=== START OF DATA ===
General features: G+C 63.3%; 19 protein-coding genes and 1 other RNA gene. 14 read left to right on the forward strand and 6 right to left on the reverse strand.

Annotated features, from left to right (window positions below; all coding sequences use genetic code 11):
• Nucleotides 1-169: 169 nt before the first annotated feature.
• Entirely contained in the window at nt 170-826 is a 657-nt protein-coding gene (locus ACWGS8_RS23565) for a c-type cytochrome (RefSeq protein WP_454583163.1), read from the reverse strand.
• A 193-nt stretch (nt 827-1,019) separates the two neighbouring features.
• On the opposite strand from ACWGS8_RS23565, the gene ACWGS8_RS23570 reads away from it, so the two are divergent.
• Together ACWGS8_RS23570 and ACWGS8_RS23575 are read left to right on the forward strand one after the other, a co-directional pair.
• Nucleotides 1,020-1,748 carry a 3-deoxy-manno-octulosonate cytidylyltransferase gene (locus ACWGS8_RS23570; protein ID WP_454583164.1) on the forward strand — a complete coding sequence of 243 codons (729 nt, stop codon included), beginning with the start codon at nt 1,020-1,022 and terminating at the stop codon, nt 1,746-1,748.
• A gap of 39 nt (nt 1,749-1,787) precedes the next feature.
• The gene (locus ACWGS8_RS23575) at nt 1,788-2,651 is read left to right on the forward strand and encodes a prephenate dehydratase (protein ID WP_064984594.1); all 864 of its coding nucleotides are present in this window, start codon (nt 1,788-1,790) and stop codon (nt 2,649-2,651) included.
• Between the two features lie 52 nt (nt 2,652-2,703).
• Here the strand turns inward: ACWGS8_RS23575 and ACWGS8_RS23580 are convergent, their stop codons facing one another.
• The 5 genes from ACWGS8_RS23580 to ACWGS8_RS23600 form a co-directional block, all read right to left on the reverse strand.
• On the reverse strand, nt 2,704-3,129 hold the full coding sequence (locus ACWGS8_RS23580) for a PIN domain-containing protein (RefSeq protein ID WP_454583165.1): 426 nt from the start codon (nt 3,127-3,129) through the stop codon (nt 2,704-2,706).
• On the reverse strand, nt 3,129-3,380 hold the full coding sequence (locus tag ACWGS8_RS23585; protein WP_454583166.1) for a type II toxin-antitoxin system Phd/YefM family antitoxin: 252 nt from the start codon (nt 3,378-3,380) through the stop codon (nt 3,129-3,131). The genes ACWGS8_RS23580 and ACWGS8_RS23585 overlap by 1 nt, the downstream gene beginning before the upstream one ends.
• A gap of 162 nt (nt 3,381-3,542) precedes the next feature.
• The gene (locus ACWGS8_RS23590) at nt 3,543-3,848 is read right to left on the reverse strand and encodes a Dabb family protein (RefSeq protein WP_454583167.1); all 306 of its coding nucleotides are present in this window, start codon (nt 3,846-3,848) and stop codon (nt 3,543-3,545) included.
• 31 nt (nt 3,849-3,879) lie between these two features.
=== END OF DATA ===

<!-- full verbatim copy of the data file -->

General features: G+C 63.3%; 19 protein-coding genes and 1 other RNA gene. 14 read left to right on the forward strand and 6 right to left on the reverse strand.

Annotated features, from left to right (window positions below; all coding sequences use genetic code 11):
• Nucleotides 1-169: 169 nt before the first annotated feature.
• Entirely contained in the window at nt 170-826 is a 657-nt protein-coding gene (locus ACWGS8_RS23565) for a c-type cytochrome (RefSeq protein WP_454583163.1), read from the reverse strand.
• A 193-nt stretch (nt 827-1,019) separates the two neighbouring features.
• On the opposite strand from ACWGS8_RS23565, the gene ACWGS8_RS23570 reads away from it, so the two are divergent.
• Together ACWGS8_RS23570 and ACWGS8_RS23575 are read left to right on the forward strand one after the other, a co-directional pair.
• Nucleotides 1,020-1,748 carry a 3-deoxy-manno-octulosonate cytidylyltransferase gene (locus ACWGS8_RS23570; protein ID WP_454583164.1) on the forward strand — a complete coding sequence of 243 codons (729 nt, stop codon included), beginning with the start codon at nt 1,020-1,022 and terminating at the stop codon, nt 1,746-1,748.
• A gap of 39 nt (nt 1,749-1,787) precedes the next feature.
• The gene (locus ACWGS8_RS23575) at nt 1,788-2,651 is read left to right on the forward strand and encodes a prephenate dehydratase (protein ID WP_064984594.1); all 864 of its coding nucleotides are present in this window, start codon (nt 1,788-1,790) and stop codon (nt 2,649-2,651) included.
• Between the two features lie 52 nt (nt 2,652-2,703).
• Here the strand turns inward: ACWGS8_RS23575 and ACWGS8_RS23580 are convergent, their stop codons facing one another.
• The 5 genes from ACWGS8_RS23580 to ACWGS8_RS23600 form a co-directional block, all read right to left on the reverse strand.
• On the reverse strand, nt 2,704-3,129 hold the full coding sequence (locus ACWGS8_RS23580) for a PIN domain-containing protein (RefSeq protein ID WP_454583165.1): 426 nt from the start codon (nt 3,127-3,129) through the stop codon (nt 2,704-2,706).
• On the reverse strand, nt 3,129-3,380 hold the full coding sequence (locus tag ACWGS8_RS23585; protein WP_454583166.1) for a type II toxin-antitoxin system Phd/YefM family antitoxin: 252 nt from the start codon (nt 3,378-3,380) through the stop codon (nt 3,129-3,131). The genes ACWGS8_RS23580 and ACWGS8_RS23585 overlap by 1 nt, the downstream gene beginning before the upstream one ends.
• A gap of 162 nt (nt 3,381-3,542) precedes the next feature.
• The gene (locus ACWGS8_RS23590) at nt 3,543-3,848 is read right to left on the reverse strand and encodes a Dabb family protein (RefSeq protein WP_454583167.1); all 306 of its coding nucleotides are present in this window, start codon (nt 3,846-3,848) and stop codon (nt 3,543-3,545) included.
• 31 nt (nt 3,849-3,879) lie between these two features.